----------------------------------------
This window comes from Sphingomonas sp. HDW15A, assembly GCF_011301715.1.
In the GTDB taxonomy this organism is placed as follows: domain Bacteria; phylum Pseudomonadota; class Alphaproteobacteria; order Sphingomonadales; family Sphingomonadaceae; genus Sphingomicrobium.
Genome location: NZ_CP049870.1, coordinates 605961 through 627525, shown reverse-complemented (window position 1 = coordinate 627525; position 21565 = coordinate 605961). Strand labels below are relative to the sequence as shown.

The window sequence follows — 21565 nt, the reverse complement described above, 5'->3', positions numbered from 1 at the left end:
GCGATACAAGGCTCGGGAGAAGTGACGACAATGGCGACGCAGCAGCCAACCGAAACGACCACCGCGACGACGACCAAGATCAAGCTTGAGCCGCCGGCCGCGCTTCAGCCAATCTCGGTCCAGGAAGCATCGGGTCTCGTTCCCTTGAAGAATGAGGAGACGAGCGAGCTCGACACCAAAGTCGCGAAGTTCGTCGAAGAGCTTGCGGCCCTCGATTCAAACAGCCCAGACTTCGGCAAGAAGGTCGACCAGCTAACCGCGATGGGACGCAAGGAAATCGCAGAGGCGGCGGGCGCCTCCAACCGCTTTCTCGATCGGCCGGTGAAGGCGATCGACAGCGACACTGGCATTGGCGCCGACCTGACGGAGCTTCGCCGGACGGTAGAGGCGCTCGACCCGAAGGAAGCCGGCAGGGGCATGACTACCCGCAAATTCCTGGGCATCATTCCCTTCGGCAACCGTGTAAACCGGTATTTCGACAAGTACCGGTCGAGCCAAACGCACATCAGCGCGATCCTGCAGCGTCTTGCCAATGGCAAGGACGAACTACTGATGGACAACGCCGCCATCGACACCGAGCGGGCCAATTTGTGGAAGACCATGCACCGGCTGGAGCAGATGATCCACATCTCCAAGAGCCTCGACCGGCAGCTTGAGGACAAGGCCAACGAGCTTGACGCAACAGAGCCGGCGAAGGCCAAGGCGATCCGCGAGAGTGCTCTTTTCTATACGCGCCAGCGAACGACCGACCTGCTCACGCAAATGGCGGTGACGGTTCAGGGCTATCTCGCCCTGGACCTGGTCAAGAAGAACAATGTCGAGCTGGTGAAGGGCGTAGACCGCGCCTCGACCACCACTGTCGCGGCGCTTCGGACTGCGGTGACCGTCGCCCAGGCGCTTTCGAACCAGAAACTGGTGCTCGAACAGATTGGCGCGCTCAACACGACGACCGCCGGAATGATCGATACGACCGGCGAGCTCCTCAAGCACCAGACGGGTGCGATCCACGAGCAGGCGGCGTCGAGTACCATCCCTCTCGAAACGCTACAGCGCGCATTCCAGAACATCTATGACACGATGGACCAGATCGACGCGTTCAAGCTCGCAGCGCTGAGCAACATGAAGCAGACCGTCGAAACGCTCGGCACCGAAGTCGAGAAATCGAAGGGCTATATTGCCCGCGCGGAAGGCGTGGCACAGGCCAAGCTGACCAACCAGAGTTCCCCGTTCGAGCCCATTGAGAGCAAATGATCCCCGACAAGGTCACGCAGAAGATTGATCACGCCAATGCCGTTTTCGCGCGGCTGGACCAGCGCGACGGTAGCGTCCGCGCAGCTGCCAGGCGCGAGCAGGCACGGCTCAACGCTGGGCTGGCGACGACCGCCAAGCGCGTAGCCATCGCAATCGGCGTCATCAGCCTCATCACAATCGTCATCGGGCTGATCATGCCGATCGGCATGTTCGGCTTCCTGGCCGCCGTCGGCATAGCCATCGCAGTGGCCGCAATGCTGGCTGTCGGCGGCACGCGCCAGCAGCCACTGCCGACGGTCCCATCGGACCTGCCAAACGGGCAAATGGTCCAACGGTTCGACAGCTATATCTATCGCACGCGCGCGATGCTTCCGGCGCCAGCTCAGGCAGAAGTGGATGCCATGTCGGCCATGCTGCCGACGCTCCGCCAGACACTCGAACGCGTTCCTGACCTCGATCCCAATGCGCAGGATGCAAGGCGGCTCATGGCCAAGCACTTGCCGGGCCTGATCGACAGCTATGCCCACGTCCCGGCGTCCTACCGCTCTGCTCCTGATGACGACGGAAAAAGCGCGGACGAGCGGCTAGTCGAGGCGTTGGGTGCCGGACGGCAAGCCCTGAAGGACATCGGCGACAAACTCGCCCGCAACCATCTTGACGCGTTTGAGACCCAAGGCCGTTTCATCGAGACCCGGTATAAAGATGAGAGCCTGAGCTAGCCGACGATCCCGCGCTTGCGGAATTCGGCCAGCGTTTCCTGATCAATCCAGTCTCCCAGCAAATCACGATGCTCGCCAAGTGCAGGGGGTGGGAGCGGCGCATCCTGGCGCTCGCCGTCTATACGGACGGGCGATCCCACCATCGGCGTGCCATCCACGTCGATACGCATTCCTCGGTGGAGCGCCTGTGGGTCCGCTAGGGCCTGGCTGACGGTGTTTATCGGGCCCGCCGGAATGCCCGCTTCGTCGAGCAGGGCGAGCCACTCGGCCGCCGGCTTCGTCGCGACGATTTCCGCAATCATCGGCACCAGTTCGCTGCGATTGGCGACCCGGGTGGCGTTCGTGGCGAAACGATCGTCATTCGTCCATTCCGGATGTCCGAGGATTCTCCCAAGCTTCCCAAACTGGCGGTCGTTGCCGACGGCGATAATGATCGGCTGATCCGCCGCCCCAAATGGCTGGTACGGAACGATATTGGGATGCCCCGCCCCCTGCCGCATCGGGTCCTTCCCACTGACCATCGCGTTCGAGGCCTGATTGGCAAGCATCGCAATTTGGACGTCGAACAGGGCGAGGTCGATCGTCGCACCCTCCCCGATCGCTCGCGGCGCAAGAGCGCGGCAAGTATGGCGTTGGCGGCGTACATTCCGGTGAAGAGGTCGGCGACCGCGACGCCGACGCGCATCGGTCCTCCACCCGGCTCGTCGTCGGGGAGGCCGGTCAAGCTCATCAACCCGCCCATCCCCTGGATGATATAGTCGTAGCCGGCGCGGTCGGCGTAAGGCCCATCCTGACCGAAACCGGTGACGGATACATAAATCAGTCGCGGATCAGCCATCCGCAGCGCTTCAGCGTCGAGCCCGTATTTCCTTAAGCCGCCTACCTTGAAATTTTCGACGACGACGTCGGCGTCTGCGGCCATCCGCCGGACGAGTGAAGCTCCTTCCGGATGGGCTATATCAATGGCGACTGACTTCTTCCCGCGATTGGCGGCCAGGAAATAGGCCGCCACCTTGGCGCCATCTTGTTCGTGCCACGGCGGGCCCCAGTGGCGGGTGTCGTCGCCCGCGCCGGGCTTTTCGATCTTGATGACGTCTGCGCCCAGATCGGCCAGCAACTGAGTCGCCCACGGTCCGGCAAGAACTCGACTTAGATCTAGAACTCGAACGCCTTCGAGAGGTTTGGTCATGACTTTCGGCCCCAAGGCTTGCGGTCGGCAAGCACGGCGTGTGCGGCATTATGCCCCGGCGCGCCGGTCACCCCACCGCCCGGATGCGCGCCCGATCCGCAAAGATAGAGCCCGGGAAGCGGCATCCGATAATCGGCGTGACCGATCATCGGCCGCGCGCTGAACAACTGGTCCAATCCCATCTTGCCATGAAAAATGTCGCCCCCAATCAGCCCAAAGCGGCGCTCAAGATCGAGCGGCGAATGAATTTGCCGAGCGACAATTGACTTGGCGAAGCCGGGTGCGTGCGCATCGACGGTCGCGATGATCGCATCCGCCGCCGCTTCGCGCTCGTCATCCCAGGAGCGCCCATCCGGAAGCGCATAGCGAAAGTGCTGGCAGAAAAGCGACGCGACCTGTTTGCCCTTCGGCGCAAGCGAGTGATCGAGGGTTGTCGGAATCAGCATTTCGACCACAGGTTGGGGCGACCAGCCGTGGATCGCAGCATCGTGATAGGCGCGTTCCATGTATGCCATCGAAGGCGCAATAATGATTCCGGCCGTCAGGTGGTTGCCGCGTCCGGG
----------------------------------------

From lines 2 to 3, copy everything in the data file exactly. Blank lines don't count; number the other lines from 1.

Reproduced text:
In the GTDB taxonomy this organism is placed as follows: domain Bacteria; phylum Pseudomonadota; class Alphaproteobacteria; order Sphingomonadales; family Sphingomonadaceae; genus Sphingomicrobium.
Genome location: NZ_CP049870.1, coordinates 605961 through 627525, shown reverse-complemented (window position 1 = coordinate 627525; position 21565 = coordinate 605961). Strand labels below are relative to the sequence as shown.